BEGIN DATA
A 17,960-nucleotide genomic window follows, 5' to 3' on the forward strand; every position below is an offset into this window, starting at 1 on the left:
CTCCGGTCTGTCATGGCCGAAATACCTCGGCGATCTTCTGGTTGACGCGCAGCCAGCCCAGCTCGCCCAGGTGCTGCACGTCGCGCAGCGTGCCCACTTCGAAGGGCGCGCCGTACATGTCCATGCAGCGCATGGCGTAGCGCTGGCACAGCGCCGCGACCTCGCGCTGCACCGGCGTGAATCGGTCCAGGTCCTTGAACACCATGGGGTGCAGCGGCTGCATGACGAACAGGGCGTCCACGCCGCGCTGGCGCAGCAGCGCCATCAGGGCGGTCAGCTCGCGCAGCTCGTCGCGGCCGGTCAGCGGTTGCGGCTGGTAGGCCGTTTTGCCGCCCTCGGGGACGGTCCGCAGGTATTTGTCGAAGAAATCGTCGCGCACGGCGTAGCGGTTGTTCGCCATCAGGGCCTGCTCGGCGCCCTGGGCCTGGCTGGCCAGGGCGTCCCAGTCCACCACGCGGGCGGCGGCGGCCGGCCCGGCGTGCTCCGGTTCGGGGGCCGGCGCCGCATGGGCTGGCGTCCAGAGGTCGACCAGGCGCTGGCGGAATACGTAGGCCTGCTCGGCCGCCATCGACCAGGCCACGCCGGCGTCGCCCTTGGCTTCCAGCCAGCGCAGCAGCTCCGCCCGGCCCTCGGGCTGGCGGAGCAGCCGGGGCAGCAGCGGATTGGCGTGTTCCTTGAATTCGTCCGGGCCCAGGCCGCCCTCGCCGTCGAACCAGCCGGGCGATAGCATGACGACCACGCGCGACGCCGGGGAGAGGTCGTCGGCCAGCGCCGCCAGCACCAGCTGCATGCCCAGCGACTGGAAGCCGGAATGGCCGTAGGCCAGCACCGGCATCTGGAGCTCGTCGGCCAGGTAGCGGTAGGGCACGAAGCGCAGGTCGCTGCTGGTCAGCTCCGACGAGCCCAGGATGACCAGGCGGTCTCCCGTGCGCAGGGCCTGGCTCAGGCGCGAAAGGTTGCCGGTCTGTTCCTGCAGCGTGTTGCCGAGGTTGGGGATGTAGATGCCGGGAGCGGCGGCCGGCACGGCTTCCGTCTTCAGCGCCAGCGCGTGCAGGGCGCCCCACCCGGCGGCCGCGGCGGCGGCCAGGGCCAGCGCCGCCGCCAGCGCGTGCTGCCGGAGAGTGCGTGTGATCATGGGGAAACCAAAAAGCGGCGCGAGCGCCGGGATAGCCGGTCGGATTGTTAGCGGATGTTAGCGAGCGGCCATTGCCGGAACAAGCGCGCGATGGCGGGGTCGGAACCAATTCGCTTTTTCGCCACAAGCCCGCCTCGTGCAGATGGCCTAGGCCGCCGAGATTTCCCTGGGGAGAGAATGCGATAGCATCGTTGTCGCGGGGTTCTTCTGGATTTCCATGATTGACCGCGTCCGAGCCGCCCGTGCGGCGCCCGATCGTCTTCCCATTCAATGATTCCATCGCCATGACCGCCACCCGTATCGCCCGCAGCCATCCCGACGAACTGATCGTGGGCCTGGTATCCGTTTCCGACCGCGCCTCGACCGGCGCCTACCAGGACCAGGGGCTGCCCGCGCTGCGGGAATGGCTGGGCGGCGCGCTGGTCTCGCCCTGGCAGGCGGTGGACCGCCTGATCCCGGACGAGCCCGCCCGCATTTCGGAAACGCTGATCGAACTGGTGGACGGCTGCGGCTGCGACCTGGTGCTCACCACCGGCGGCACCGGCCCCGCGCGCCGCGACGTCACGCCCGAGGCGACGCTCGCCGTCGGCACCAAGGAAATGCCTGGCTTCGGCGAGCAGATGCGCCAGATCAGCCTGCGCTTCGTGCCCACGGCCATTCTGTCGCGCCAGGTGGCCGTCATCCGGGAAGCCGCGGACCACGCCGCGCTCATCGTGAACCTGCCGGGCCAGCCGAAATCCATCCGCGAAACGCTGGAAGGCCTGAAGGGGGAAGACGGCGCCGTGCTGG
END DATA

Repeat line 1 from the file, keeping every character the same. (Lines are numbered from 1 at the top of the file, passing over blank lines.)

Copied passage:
A 17,960-nucleotide genomic window follows, 5' to 3' on the forward strand; every position below is an offset into this window, starting at 1 on the left: